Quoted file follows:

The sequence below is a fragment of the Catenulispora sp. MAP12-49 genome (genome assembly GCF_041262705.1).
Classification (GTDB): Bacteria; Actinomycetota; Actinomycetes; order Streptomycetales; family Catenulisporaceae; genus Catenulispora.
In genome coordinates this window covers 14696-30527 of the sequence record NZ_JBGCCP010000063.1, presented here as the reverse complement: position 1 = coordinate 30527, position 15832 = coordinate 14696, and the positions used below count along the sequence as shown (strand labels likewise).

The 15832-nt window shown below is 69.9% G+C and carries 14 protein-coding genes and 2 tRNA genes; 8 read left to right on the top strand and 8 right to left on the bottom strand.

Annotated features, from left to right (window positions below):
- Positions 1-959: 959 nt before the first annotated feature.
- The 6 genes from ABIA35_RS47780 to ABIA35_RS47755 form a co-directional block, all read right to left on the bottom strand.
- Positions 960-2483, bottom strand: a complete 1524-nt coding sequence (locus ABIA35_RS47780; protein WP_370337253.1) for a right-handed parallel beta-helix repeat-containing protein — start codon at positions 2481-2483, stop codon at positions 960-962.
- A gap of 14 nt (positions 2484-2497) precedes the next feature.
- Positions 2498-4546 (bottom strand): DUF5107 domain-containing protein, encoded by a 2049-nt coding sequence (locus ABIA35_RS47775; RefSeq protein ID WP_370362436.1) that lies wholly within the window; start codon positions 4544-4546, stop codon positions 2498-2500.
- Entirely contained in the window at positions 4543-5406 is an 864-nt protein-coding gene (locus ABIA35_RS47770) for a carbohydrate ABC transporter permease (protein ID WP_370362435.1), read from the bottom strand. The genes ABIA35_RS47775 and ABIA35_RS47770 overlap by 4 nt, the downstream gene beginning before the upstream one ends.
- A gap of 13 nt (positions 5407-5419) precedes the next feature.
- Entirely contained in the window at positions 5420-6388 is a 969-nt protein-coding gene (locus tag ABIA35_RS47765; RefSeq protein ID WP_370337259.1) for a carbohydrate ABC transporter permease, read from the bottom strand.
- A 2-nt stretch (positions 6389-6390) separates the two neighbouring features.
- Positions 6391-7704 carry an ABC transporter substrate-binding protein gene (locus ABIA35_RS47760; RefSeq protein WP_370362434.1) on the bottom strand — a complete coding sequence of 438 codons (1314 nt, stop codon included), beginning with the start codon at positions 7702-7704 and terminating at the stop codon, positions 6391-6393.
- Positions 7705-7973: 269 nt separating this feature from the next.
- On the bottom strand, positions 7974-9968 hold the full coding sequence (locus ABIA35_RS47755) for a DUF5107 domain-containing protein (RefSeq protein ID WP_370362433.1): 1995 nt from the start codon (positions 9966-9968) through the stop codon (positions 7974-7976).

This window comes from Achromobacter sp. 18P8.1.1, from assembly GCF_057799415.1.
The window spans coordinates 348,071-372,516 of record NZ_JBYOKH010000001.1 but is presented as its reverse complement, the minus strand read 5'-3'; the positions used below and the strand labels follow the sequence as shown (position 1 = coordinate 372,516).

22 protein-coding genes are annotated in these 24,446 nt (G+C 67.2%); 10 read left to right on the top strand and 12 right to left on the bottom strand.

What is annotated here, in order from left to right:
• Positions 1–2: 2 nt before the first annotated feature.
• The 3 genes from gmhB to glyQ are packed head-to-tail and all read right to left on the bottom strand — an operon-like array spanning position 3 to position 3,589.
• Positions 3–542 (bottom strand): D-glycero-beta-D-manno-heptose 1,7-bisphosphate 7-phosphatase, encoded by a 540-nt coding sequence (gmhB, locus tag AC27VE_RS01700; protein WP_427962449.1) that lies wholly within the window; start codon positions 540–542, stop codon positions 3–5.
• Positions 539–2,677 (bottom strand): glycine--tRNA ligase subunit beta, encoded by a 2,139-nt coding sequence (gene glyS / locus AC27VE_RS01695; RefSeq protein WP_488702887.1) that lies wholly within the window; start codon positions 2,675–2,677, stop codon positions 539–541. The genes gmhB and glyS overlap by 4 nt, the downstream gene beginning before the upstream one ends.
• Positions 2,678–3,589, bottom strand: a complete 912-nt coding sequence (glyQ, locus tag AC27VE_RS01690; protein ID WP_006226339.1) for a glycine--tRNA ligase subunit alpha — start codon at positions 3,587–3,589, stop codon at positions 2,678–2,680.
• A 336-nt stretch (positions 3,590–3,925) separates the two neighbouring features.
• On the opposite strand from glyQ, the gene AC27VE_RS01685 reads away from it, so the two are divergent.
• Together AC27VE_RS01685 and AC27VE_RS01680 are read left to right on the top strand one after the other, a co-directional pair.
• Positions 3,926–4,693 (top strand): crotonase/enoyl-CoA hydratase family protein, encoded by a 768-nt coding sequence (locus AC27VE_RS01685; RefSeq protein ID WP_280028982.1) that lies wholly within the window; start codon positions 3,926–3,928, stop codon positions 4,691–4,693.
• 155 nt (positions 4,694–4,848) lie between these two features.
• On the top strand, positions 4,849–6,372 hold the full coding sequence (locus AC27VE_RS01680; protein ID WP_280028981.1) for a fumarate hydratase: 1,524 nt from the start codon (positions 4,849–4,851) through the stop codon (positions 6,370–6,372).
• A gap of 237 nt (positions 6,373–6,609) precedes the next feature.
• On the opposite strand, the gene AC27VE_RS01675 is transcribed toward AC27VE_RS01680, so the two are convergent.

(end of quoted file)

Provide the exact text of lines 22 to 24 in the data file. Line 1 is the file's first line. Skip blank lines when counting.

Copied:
• Positions 1–2: 2 nt before the first annotated feature.
• The 3 genes from gmhB to glyQ are packed head-to-tail and all read right to left on the bottom strand — an operon-like array spanning position 3 to position 3,589.
• Positions 3–542 (bottom strand): D-glycero-beta-D-manno-heptose 1,7-bisphosphate 7-phosphatase, encoded by a 540-nt coding sequence (gmhB, locus tag AC27VE_RS01700; protein WP_427962449.1) that lies wholly within the window; start codon positions 540–542, stop codon positions 3–5.